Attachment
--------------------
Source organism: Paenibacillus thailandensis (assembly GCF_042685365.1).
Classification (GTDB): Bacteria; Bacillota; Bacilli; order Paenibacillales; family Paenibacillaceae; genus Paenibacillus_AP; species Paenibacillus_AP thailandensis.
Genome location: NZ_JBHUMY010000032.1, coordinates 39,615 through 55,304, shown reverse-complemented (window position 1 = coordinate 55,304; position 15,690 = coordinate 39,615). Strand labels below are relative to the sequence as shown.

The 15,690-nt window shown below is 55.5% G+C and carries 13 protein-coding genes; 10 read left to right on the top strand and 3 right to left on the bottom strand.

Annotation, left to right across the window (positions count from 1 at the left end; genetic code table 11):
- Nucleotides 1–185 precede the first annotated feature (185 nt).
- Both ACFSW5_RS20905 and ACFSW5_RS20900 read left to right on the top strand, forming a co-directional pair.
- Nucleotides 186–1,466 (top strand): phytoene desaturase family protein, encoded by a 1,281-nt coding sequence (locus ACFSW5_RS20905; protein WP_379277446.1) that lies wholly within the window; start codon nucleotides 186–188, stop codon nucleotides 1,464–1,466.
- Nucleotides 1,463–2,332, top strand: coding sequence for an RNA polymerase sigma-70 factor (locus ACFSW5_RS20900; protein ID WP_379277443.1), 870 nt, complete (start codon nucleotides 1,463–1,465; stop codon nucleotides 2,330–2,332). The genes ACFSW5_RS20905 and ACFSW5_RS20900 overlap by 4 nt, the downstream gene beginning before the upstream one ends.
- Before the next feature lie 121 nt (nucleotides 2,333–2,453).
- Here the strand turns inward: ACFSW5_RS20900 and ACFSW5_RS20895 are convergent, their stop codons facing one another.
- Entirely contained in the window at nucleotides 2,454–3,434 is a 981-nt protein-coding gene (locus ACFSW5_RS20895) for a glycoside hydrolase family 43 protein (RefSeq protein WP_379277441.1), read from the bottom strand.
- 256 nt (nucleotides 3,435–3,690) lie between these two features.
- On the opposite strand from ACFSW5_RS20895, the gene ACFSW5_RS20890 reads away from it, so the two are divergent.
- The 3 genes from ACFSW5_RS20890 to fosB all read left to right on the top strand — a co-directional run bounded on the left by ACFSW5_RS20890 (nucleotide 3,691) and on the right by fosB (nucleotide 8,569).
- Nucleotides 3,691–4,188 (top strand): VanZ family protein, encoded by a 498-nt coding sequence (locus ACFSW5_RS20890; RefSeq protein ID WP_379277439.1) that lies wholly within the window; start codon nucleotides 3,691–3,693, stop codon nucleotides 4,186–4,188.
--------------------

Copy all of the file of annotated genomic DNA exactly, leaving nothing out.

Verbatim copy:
Source organism: Paenibacillus thailandensis (assembly GCF_042685365.1).
Classification (GTDB): Bacteria; Bacillota; Bacilli; order Paenibacillales; family Paenibacillaceae; genus Paenibacillus_AP; species Paenibacillus_AP thailandensis.
Genome location: NZ_JBHUMY010000032.1, coordinates 39,615 through 55,304, shown reverse-complemented (window position 1 = coordinate 55,304; position 15,690 = coordinate 39,615). Strand labels below are relative to the sequence as shown.

The 15,690-nt window shown below is 55.5% G+C and carries 13 protein-coding genes; 10 read left to right on the top strand and 3 right to left on the bottom strand.

Annotation, left to right across the window (positions count from 1 at the left end; genetic code table 11):
- Nucleotides 1–185 precede the first annotated feature (185 nt).
- Both ACFSW5_RS20905 and ACFSW5_RS20900 read left to right on the top strand, forming a co-directional pair.
- Nucleotides 186–1,466 (top strand): phytoene desaturase family protein, encoded by a 1,281-nt coding sequence (locus ACFSW5_RS20905; protein WP_379277446.1) that lies wholly within the window; start codon nucleotides 186–188, stop codon nucleotides 1,464–1,466.
- Nucleotides 1,463–2,332, top strand: coding sequence for an RNA polymerase sigma-70 factor (locus ACFSW5_RS20900; protein ID WP_379277443.1), 870 nt, complete (start codon nucleotides 1,463–1,465; stop codon nucleotides 2,330–2,332). The genes ACFSW5_RS20905 and ACFSW5_RS20900 overlap by 4 nt, the downstream gene beginning before the upstream one ends.
- Before the next feature lie 121 nt (nucleotides 2,333–2,453).
- Here the strand turns inward: ACFSW5_RS20900 and ACFSW5_RS20895 are convergent, their stop codons facing one another.
- Entirely contained in the window at nucleotides 2,454–3,434 is a 981-nt protein-coding gene (locus ACFSW5_RS20895) for a glycoside hydrolase family 43 protein (RefSeq protein WP_379277441.1), read from the bottom strand.
- 256 nt (nucleotides 3,435–3,690) lie between these two features.
- On the opposite strand from ACFSW5_RS20895, the gene ACFSW5_RS20890 reads away from it, so the two are divergent.
- The 3 genes from ACFSW5_RS20890 to fosB all read left to right on the top strand — a co-directional run bounded on the left by ACFSW5_RS20890 (nucleotide 3,691) and on the right by fosB (nucleotide 8,569).
- Nucleotides 3,691–4,188 (top strand): VanZ family protein, encoded by a 498-nt coding sequence (locus ACFSW5_RS20890; RefSeq protein ID WP_379277439.1) that lies wholly within the window; start codon nucleotides 3,691–3,693, stop codon nucleotides 4,186–4,188.